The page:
Aiming to “amplify a greater message of unity, inclusion, diversity, and feminism in a fashion space”, Mara Hoffman invited the founders of the Women's March on Washington to open her show which featured modern silhouettes of utilitarian wear, described by critics as “Made for a modern warrior” and “Clothing for those who still have work to do”. Prabal Gurung debuted his collection of T-shirts featuring slogans such as “The Future is Female”, “We Will Not Be Silenced”, and “Nevertheless She Persisted”, with proceeds going to the ACLU, Planned Parenthood, and Gurung's own charity, “Shikshya Foundation Nepal”. Similarly, The Business of Fashion launched the #TiedTogether movement on Social Media, encouraging member of the industry from editors to models, to wear a white bandana advocating for “unity, solidarity, and inclusiveness during fashion week”.
^ Experian. (2012). Getting the most from social: An integrated marketing approach. Retrieved from www.experian.com.au/assets/social/getting-the-most-from-social.pdf in Cassidy, L. & Fitch, K. (2013) Beyond the Catwalk: Fashion Public Relations and Social Media in Australia, Asia Pacific Public Relations Journal, vol. 14, No. 1 & 2, Murdoch University.
Military technology has played an important role in the fashion industry. The camouflage pattern in clothing was developed to help military personnel be less visible to enemy forces. A trend emerged in the 1960s and camouflage fabric was introduced to street wear. The camouflage fabric trend disappeared and resurfaced several times since then. Camouflage started to appear in high fashion by the 1990s. Designers such as Valentino, Dior and Dolce & Gabbana combined camouflage into their runway and ready-to-wear collections.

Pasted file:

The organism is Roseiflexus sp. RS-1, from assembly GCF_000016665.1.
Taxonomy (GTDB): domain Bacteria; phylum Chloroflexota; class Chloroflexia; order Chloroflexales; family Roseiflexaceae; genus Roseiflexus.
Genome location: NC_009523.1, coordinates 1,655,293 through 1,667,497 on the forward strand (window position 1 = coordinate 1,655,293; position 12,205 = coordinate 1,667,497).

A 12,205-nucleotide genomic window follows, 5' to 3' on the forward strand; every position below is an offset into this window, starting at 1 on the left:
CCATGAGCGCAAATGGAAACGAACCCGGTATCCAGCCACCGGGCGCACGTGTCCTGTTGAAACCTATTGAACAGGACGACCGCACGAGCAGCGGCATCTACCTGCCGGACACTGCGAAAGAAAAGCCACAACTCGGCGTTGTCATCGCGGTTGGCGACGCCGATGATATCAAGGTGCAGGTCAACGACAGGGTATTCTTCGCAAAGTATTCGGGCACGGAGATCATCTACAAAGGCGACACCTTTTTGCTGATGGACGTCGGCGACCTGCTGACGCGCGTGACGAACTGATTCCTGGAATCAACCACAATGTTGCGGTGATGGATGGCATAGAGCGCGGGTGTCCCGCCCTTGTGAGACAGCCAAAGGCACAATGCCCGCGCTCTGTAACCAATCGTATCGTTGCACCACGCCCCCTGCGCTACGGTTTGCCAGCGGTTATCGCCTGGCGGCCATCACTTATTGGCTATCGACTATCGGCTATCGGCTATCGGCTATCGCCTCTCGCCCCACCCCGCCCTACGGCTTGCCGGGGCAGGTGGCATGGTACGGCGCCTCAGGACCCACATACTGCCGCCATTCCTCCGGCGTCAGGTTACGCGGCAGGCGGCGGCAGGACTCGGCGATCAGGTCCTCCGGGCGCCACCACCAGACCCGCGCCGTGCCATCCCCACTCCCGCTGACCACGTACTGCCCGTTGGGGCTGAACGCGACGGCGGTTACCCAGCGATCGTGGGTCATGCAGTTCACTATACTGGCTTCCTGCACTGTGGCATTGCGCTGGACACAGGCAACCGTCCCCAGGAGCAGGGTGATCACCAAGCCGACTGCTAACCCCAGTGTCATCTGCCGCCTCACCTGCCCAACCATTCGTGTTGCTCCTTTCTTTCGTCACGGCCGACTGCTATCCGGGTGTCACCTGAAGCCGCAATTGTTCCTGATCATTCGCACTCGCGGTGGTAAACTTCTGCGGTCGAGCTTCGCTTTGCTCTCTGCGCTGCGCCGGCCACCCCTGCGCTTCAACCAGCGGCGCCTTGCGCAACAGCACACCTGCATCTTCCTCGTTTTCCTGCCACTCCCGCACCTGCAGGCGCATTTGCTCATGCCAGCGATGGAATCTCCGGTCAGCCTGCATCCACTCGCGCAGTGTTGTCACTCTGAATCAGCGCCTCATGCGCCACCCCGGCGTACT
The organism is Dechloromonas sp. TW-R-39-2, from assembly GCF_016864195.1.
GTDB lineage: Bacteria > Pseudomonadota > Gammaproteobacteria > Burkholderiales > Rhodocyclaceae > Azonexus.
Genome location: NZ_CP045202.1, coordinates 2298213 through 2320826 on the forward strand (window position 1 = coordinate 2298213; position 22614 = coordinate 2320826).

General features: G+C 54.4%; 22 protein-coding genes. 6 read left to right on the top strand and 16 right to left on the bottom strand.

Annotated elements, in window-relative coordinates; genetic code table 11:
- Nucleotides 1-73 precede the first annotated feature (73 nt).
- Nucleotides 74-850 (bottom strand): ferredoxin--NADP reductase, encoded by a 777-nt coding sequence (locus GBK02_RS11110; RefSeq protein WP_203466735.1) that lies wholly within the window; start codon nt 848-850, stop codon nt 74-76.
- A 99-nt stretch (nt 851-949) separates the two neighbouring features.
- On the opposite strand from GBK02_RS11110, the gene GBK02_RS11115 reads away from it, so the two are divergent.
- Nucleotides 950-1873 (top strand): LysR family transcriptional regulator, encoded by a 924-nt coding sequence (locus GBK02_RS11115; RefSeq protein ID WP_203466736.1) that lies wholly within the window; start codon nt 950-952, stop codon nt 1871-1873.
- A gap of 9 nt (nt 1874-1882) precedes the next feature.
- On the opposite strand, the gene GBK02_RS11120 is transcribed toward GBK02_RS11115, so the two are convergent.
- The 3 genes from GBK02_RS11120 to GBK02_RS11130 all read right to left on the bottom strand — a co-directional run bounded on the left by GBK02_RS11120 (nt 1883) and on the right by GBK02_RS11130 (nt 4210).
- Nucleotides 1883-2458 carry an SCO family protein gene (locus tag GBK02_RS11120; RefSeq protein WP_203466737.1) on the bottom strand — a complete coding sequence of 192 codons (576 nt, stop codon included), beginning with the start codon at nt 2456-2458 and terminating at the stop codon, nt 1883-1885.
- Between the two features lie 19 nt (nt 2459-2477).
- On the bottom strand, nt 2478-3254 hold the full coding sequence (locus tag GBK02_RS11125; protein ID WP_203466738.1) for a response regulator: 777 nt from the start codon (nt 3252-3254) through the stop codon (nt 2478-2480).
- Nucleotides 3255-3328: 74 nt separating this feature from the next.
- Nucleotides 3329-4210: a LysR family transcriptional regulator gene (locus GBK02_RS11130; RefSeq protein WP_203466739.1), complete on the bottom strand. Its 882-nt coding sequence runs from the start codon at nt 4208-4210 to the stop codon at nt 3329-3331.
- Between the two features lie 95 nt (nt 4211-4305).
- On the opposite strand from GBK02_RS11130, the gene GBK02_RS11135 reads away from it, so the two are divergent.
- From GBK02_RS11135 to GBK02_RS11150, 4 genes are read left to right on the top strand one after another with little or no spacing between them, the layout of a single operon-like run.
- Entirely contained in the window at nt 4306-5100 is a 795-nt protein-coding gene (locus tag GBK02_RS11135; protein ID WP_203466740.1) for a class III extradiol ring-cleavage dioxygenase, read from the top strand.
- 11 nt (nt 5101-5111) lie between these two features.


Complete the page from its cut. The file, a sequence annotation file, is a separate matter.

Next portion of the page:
Runway show is a reflection of fashion trend and a designer's thought. For designer like Vivienne Westwood, runway shows are a platform for her voice on politics and current events. For her AW15 menswear show, according to Water, "where models with severely bruised faces channeled eco-warriors on a mission to save the planet." Another recent example is a staged feminist protest march for Chanel's SS15 show, rioting models chanting words of empowerment with signs like "Feminist but feminine" and "Ladies first." According to Water, "The show tapped into Chanel's long history of championing female independence: founder Coco Chanel was a trailblazer for liberating the female body in the post-WWI era, introducing silhouettes that countered the restrictive corsets then in favour."
Since fakes are distinguishable by their poorer quality, there is still a demand for luxury goods, and as only a trademark or logo can be copyrighted, many fashion brands make this one of the most visible aspects of the garment or accessory. In handbags, especially, the designer's brand may be woven into the fabric (or the lining fabric) from which the bag is made, making the brand an intrinsic element of the bag.